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17 May 2010
Kosovo’s declaration of independence in 2008 created new uncertainty for the 19,700 people internally displaced within Kosovo, as well as for the 230,000 IDPs from Kosovo who were still residing in Serbia by the end of 2009. However there has been no further displacement since 2008. Serbia has not recognised the independence of Kosovo, continuing to regard it as a UN-governed entity within its sovereign territory.
Living conditions are difficult and opportunities for IDPs to integrate are scarce where they are in a minority. Security concerns have prevented most from returning to repossess their property. Because of their limited freedom of movement and the discrimination they face, IDPs’ access to land and employment has been very poor. Most Serb IDPs reside in enclaves and rely on a parallel system of education, policing, and health care supported by Serbia. However, they are increasingly approaching Kosovo institutions to obtain valid personal documentation or social benefits.
The rate of return fell in 2008 from an already low level, as IDPs waited to evaluate the approach of the Kosovo authorities towards non-Albanian communities. It increased only slightly in 2009 to 760, including 215 returns within Kosovo. In the meantime, reconstructed houses remained empty or were being sold as people did not dare to return.
The most vulnerable IDPs are Roma people, who have specific protection needs because of their social marginalisation and lack of civil documentation. This prevents them from registering as IDPs and limits their access to housing assistance and other social benefits, condemning them to inadequate living conditions. An increasing number of projects target minority communities to prevent displacement or offer permanent housing in the place of displacement, which seems to offer the best prospect of durable solution for Kosovo Serb IDPs.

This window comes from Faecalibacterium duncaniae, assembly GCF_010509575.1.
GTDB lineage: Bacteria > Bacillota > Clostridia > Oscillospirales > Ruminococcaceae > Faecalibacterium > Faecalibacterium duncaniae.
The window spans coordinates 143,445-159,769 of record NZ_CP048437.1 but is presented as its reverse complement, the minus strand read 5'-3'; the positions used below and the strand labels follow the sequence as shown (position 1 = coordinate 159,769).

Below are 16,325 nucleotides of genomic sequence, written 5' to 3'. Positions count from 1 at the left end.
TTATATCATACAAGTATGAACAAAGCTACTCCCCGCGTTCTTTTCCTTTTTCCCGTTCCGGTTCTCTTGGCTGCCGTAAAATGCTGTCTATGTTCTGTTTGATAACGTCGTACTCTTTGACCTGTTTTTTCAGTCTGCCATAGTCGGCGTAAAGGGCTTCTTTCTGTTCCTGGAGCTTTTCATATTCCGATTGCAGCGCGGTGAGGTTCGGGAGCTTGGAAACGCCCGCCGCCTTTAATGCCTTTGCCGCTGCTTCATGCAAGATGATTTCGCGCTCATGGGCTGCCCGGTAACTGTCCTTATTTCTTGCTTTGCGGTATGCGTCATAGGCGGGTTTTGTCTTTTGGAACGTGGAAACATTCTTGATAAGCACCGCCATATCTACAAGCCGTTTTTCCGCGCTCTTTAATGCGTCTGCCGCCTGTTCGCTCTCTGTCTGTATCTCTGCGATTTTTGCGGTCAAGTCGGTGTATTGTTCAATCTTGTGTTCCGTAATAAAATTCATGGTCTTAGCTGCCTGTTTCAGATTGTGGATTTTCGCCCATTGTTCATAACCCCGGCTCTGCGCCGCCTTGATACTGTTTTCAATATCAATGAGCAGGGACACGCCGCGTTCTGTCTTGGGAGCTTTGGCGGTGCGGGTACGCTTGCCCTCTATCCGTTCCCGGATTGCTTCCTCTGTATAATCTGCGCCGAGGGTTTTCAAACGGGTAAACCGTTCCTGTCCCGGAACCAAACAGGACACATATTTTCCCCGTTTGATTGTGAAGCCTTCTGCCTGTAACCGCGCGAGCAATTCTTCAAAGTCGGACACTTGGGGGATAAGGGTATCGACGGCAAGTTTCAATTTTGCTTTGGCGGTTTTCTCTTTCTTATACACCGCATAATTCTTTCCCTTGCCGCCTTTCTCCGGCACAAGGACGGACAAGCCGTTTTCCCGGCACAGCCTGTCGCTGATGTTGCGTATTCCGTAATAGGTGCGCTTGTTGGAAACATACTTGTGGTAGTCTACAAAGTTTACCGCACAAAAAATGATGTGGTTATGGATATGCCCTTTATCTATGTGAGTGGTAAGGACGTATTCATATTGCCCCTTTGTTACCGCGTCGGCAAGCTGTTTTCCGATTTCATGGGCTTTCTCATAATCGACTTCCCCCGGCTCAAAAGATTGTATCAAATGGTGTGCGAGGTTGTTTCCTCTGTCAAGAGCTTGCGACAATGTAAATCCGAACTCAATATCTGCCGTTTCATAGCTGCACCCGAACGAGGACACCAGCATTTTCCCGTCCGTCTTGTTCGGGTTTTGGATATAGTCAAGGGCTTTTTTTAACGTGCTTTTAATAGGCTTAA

Note: In February 2008 Kosovo declared independence from Serbia. The UN General Assembly subsequently voted to refer the independence declaration to the International Court of Justice for an advisory opinion. As of December 2009, 64 countries had recognised Kosovo. For the purpose of this overview, references to the situation in “Serbia” since 2008 do not include Kosovo.
Kosovo’s declaration of independence in 2008 created new uncertainty for 230,000 IDPs from Kosovo residing in Serbia and the 19,700 displaced within Kosovo; this overview focuses on the latter group. Despite initial fears of the contrary, there have been no major incidents targeting minority communities and no further displacement since 2008. Serbia has not recognised the independence of Kosovo, continuing to regard it as a UN-governed entity within its sovereign territory. (...)
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22 January 2010